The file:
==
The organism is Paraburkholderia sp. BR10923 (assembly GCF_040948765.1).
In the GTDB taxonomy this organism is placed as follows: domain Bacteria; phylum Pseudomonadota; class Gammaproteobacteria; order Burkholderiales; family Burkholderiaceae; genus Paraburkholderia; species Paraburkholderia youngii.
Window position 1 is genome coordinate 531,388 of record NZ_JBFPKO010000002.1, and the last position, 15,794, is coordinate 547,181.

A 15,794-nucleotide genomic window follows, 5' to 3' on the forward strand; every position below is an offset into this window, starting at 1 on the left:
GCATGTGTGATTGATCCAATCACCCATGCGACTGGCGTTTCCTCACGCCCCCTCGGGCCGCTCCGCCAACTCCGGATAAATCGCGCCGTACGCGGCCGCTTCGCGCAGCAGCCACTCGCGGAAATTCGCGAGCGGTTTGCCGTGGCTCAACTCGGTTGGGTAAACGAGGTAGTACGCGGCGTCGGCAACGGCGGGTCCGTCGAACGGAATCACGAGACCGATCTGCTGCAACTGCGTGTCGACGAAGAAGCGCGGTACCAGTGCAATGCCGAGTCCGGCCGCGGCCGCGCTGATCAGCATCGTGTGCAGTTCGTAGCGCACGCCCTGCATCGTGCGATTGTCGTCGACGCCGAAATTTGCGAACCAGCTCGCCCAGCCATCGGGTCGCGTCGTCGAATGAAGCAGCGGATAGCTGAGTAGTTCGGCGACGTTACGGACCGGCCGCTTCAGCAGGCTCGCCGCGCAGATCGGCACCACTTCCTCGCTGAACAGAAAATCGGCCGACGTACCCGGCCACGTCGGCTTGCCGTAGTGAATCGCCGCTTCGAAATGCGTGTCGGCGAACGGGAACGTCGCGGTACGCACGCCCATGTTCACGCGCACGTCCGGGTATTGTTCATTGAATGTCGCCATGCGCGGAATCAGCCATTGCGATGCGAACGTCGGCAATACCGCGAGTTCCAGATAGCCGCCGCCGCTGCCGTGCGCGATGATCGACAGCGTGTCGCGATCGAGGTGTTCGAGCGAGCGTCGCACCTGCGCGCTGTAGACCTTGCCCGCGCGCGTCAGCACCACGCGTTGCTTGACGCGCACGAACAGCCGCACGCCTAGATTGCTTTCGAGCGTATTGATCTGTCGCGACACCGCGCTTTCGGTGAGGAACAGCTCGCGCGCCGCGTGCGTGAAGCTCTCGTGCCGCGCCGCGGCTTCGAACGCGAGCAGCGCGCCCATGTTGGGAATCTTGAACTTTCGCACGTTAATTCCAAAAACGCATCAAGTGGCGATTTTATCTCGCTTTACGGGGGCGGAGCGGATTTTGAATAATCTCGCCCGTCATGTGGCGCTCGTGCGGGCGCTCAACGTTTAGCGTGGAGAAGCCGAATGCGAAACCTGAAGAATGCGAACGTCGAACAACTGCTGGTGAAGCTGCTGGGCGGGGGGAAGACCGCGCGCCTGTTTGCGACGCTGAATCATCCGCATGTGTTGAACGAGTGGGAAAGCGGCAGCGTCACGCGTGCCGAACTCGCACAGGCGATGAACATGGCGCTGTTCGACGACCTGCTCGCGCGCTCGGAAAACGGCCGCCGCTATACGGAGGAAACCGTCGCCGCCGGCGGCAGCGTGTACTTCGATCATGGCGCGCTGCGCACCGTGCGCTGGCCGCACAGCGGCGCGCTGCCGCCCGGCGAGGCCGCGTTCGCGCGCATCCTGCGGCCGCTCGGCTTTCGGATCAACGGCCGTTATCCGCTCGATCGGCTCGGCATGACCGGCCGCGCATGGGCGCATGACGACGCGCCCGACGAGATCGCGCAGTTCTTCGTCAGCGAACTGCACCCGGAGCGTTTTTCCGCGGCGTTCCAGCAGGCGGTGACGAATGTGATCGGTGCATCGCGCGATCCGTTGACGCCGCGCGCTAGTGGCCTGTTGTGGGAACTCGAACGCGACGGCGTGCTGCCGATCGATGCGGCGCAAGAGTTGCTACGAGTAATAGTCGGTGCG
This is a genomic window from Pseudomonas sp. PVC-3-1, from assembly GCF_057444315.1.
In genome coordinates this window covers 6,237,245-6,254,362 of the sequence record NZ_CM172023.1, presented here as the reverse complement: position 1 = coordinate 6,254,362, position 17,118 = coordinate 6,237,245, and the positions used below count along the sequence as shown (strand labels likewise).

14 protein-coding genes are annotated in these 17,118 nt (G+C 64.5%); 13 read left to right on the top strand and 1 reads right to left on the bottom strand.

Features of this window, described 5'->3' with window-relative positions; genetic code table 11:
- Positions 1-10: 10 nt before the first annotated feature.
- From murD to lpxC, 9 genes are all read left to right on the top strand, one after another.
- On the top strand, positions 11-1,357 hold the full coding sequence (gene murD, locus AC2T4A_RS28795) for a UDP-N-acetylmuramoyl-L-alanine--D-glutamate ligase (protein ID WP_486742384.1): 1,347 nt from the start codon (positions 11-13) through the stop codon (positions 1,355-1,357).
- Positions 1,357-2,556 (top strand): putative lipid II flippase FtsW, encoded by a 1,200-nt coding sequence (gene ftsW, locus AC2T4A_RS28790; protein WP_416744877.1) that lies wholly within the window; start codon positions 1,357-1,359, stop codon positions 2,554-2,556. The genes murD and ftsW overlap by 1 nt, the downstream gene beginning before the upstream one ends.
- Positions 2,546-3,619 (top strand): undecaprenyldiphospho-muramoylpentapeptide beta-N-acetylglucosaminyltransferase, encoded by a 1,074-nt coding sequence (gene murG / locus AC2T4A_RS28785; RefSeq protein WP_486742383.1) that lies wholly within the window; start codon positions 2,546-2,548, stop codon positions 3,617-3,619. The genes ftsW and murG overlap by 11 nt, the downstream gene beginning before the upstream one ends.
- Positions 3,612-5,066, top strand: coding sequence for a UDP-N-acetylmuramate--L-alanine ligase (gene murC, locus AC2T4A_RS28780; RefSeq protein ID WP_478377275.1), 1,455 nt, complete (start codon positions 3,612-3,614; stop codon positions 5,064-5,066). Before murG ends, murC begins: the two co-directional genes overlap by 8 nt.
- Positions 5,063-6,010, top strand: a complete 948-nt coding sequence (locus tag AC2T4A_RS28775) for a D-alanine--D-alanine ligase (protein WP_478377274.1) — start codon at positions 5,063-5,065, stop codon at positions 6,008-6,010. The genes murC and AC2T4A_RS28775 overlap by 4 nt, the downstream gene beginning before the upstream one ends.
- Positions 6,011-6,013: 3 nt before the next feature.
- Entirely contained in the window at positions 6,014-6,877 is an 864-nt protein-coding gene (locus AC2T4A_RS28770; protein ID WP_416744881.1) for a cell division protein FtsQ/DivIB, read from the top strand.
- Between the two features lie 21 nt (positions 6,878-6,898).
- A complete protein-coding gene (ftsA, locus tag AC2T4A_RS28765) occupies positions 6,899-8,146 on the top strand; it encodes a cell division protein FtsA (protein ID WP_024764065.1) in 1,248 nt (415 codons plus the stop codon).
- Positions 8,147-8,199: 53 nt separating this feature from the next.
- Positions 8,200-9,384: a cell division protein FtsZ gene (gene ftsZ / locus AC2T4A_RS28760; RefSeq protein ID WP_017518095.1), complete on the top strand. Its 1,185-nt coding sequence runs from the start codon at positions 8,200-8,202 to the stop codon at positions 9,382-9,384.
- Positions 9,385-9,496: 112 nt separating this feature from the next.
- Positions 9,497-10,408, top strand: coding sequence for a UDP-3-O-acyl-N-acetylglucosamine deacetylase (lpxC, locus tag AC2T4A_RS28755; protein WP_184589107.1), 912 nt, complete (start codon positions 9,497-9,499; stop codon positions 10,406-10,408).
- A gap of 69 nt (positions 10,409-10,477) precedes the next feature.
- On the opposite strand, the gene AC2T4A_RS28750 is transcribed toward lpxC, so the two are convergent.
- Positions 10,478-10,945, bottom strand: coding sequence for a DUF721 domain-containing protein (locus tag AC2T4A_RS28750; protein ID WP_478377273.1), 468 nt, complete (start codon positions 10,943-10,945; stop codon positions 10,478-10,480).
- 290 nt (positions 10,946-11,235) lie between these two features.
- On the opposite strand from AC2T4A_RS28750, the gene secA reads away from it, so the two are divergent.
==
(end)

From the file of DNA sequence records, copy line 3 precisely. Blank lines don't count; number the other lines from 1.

Window position 1 is genome coordinate 531,388 of record NZ_JBFPKO010000002.1, and the last position, 15,794, is coordinate 547,181.